Which acid is used for coagulating rubber from latex?
Coagulation process of latex:
- The milky fluid obtained from tapped rubber trees is called latex.
- It consists of an aqueous suspension of colloidal rubber particles.
- Each rubber particle is made up of rubber polymers covered by a layer of protein membrane.
- Negative charges are found on the surface of the membrane, making each rubber particle negatively charged. The negatively-charged rubber particles repel each other, preventing themselves from combining and coagulating.
- Acids such as methanoic acid (forfnic acid) are added to make the latex coagulate.
- Hydrogen ions from the acid neutralise the negative charges on the surface of the membrane. A neutral rubber particle is formed.
- When these neutral particles collide with each other, their outer membrane layers break up. The rubber polymers are set free.
- The rubber polymers start to coagulate by combining together to form large lumps of rubber polymers which then precipitate out of the latex solution.
- Latex can still coagulate if acids are not added. Normally, the latex will coagulate if left overnight.
- Bacteria from the air slowly attack the protein on the membrane to produce lactic acid. Ionisation of the lactic acid produces hydrogen ions. The hydrogen ions neutralise the negative charges to form neutral rubber particles, allowing coagulation to occur.
- Alkalis such as ammonia solution are added to latex to prevent coagulation.
- The hydroxide ions from alkali neutralise hydrogen ions produced by lactic acid as a result of bacterial attack on protein.
- Because there are no hydrogen ions to neutralise the negative charges on the rubber particles, they remain negatively charged and hence cannot combine and coagulate.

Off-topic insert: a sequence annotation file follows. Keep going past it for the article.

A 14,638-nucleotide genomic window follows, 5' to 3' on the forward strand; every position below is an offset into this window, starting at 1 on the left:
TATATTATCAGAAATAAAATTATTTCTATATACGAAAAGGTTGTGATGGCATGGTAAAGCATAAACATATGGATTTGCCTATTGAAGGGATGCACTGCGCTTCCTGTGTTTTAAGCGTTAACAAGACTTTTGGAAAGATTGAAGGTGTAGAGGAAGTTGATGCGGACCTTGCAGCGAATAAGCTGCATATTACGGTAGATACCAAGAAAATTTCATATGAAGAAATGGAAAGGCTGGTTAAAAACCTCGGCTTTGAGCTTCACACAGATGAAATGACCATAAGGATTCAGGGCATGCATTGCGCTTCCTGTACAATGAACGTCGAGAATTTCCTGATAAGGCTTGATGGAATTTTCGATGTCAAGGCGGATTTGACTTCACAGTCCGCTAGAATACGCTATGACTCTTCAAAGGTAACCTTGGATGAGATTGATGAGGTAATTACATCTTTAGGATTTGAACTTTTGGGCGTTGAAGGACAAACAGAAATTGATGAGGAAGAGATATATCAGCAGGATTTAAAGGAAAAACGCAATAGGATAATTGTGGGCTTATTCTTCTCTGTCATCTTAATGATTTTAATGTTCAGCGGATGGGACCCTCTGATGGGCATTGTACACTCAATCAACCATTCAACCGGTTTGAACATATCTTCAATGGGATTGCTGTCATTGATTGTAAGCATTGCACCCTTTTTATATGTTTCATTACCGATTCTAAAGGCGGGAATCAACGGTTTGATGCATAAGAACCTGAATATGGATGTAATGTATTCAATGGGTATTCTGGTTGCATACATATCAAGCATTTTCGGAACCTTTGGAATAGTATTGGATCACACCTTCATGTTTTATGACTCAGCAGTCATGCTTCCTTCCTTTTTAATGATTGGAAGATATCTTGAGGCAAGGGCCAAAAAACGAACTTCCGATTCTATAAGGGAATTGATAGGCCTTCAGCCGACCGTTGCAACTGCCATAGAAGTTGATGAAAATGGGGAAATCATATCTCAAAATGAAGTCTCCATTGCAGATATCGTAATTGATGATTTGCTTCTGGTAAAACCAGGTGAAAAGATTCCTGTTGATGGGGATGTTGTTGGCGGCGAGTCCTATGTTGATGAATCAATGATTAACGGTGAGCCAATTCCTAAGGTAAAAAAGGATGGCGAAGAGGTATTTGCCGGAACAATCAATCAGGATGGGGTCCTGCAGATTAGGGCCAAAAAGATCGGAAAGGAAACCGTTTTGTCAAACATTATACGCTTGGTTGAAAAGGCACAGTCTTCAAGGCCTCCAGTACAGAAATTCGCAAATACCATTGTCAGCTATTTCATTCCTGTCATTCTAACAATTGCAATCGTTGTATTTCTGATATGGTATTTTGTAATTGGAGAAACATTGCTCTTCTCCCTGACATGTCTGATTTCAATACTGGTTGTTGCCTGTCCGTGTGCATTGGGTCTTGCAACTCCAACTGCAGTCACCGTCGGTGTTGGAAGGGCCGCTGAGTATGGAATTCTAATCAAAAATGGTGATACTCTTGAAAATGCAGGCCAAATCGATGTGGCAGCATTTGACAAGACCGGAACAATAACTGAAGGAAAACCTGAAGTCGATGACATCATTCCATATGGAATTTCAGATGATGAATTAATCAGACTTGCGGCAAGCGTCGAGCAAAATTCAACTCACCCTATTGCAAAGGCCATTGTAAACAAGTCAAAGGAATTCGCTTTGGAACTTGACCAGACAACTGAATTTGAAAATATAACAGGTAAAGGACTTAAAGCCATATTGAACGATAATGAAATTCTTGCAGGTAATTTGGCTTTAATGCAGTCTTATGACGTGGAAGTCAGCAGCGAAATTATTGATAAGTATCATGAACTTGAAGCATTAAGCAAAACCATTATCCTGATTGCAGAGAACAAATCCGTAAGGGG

Coagulation of latex experiment
Aim: To investigate the coagulation of latex.
Materials: Latex, 2 mol dm-3 ethanoic acid, 2 mol dm-3 ammonia solution, red and blue litmus paper.
Apparatus: Beakers, dropper, glass rod.
- About 20 cm of latex is poured into each of the three beakers labelled A, B and C.
- Ethanoic acid is added drop by drop into beaker A until the latex becomes acidic (blue litmus paper turns red). The mixture is stirred after each addition of acid.
- Ammonia solution is added drop by drop into beaker B until the latex becomes alkaline (red litmus paper turns blue). The mixture is stirred after each addition of alkali.
- The three beakers are left overnight. Any changes that occur are noted.
|A||The latex coagulates very quickly.|
|B||The latex does not coagulate.|
|C||The latex coagulates slowly.|
- Ethanoic acid is an organic acid. It ionises in water to produce hydrogen ions. The positive hydrogen ions help to neutralise the negatively-charged rubber particles, allowing the latex to coagulate.
- Ammonia solution neutralises lactic acid secreted by bacteria when they attack the protein membrane. This keeps the rubber particles negatively charged and prevents coagulation.
- When latex is exposed to air, bacteria from the air slowly attack the protein membrane to produce lactic acid. The lactic acid helps to coagulate the latex.
Acids speed up the coagulation of latex, whereas alkalis prevent the coagulation of latex.
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